• Don't let dismissal discourage you from being direct and honest. After this incident, I resorted to being passive-aggressive for a while which, incidentally leads to other problems. I guess I thought that if being direct gets you nowhere then at least you can get your anger out through a passive-aggressive approach, right? Wrong! A lot of times people simply don't realize how their behavior would hurt others. Passive-aggression keeps these people ignorant of their flaws. Just because some people don't respond well to directness doesn't mean that everyone is like that too. Firm honesty is always the best approach. 
  • Being direct is not the same as being aggressive. Here's a word I want everyone to incorporate into their vocabulary: Tact. There's a time and place for everything and there's a way to say things that doesn't add fuel to flames. If you go into a situation at a level 8 anger more likely than not your honesty is going to sound a lot like an angry rant. Make sure you're calm and collected before you go and tell someone off. Like Winston Churchill once said, "Tact is the ability to tell someone to go to hell in such a way that they look forward to the trip."
  • Open yourself up to constructive criticism as well. Sometimes we get so caught up in how we personally felt victimized that we forget that we may not be so perfect ourselves. If they have a laundry list of things they're not happy about, listen (even if it's difficult to hear, listen). Maybe you'll get a better understanding of where they're coming from.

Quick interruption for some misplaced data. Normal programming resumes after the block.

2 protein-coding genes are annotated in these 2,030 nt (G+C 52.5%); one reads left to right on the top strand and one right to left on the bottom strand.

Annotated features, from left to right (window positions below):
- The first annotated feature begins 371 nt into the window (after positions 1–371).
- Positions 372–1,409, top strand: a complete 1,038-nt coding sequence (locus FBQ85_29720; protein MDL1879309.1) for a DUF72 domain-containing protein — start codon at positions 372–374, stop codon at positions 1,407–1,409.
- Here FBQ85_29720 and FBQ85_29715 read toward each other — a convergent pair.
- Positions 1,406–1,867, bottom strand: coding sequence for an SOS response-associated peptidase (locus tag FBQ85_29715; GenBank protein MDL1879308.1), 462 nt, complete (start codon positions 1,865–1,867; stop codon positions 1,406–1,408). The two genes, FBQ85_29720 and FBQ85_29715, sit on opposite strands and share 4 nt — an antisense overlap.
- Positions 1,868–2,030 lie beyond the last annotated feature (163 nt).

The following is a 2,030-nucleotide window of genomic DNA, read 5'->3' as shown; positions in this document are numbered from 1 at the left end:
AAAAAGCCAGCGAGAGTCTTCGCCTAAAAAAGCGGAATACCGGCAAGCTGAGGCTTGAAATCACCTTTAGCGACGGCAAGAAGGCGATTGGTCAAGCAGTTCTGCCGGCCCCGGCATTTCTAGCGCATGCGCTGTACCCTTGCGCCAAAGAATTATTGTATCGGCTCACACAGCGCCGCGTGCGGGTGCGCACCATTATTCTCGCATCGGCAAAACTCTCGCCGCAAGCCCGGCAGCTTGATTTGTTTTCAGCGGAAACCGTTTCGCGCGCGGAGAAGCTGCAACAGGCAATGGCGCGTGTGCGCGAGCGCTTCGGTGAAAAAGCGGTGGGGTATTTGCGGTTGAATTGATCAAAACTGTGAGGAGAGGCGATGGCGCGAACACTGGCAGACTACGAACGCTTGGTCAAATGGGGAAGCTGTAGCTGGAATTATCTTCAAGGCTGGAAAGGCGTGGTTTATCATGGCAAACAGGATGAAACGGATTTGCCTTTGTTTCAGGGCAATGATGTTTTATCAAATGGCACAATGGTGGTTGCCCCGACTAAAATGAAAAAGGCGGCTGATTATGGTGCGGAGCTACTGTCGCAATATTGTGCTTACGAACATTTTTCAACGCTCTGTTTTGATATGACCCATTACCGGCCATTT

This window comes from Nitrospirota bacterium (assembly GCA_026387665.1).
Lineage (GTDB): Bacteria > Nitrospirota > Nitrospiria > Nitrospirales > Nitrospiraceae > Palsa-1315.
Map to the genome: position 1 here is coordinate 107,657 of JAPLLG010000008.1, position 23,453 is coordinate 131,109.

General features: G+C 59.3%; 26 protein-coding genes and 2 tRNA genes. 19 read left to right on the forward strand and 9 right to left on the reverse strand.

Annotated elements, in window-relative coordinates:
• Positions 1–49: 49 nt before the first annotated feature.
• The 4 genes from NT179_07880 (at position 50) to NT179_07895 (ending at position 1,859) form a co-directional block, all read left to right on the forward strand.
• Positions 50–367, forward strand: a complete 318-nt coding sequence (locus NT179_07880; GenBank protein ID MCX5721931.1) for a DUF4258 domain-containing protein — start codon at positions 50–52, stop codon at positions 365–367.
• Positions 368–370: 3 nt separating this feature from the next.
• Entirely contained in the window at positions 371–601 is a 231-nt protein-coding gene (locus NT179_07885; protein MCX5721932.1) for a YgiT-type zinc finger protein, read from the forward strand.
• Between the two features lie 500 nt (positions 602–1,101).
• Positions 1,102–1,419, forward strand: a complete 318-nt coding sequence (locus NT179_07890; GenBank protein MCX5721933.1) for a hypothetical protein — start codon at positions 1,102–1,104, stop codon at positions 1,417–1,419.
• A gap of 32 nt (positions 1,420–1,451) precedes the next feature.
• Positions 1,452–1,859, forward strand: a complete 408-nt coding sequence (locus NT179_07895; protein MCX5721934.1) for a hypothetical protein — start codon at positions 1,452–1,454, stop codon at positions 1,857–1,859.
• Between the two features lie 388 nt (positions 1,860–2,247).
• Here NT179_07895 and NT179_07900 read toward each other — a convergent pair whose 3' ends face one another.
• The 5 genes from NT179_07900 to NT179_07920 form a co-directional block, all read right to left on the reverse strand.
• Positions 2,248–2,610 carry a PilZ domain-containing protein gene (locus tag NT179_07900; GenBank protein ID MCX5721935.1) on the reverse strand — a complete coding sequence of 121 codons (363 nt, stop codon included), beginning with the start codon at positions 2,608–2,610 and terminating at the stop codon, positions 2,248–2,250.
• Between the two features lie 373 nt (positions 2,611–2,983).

• If they won't talk, find your own solution: I'm not a big fan of ultimatums but sometimes you really just have to put your foot down. If I could go back to that day with Hannah I would immediately offer a solution after attempting to open a discussion towards this form of unacceptable roommate behavior. "I don't like that you're holding parties here without telling me. If this happens again, I'm leaving the apartment because I would rather pay money to break a lease and feel safe in my own home than continue living in an uncomfortable situation." Done! Now, the ball is in their court and you've done all you can to take control of a bad situation. 

12 comments

  1. These are great tips for dealing with getting the brush off, babe. SO frustrating when someone has done something to hurt you (either intentionally or not), and you take the time to put that hurt aside to thoughtfully and respectfully address the situation, only to have them shrug it off. UM, NO. NOT COOL. Being direct + upfront is awesome advice. :)

    -Ashley
    Le Stylo Rouge

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  2. Nice tips!

    xx

    http://www.madridforniagirl.com/